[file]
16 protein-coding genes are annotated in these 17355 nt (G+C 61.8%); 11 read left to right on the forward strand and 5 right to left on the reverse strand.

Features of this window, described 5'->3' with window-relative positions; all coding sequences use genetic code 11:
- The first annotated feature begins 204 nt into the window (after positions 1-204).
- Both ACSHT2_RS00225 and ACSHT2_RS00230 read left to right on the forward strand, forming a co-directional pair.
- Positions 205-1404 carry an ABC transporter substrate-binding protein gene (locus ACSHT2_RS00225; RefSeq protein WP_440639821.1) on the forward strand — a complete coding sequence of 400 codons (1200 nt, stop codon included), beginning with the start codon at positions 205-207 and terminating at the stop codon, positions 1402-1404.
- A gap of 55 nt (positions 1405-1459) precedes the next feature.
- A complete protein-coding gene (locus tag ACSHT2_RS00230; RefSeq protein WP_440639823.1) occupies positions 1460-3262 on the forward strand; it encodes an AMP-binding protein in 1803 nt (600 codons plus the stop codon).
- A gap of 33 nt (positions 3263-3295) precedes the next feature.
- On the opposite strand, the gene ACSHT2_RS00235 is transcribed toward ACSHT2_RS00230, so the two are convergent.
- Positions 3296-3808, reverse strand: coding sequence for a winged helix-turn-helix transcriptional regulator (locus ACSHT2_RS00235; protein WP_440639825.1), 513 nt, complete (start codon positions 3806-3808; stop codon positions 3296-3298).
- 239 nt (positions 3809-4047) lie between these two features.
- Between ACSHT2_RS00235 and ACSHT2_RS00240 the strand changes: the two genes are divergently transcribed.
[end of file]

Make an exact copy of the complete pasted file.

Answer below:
16 protein-coding genes are annotated in these 17355 nt (G+C 61.8%); 11 read left to right on the forward strand and 5 right to left on the reverse strand.

Features of this window, described 5'->3' with window-relative positions; all coding sequences use genetic code 11:
- The first annotated feature begins 204 nt into the window (after positions 1-204).
- Both ACSHT2_RS00225 and ACSHT2_RS00230 read left to right on the forward strand, forming a co-directional pair.
- Positions 205-1404 carry an ABC transporter substrate-binding protein gene (locus ACSHT2_RS00225; RefSeq protein WP_440639821.1) on the forward strand — a complete coding sequence of 400 codons (1200 nt, stop codon included), beginning with the start codon at positions 205-207 and terminating at the stop codon, positions 1402-1404.
- A gap of 55 nt (positions 1405-1459) precedes the next feature.
- A complete protein-coding gene (locus tag ACSHT2_RS00230; RefSeq protein WP_440639823.1) occupies positions 1460-3262 on the forward strand; it encodes an AMP-binding protein in 1803 nt (600 codons plus the stop codon).
- A gap of 33 nt (positions 3263-3295) precedes the next feature.
- On the opposite strand, the gene ACSHT2_RS00235 is transcribed toward ACSHT2_RS00230, so the two are convergent.
- Positions 3296-3808, reverse strand: coding sequence for a winged helix-turn-helix transcriptional regulator (locus ACSHT2_RS00235; protein WP_440639825.1), 513 nt, complete (start codon positions 3806-3808; stop codon positions 3296-3298).
- 239 nt (positions 3809-4047) lie between these two features.
- Between ACSHT2_RS00235 and ACSHT2_RS00240 the strand changes: the two genes are divergently transcribed.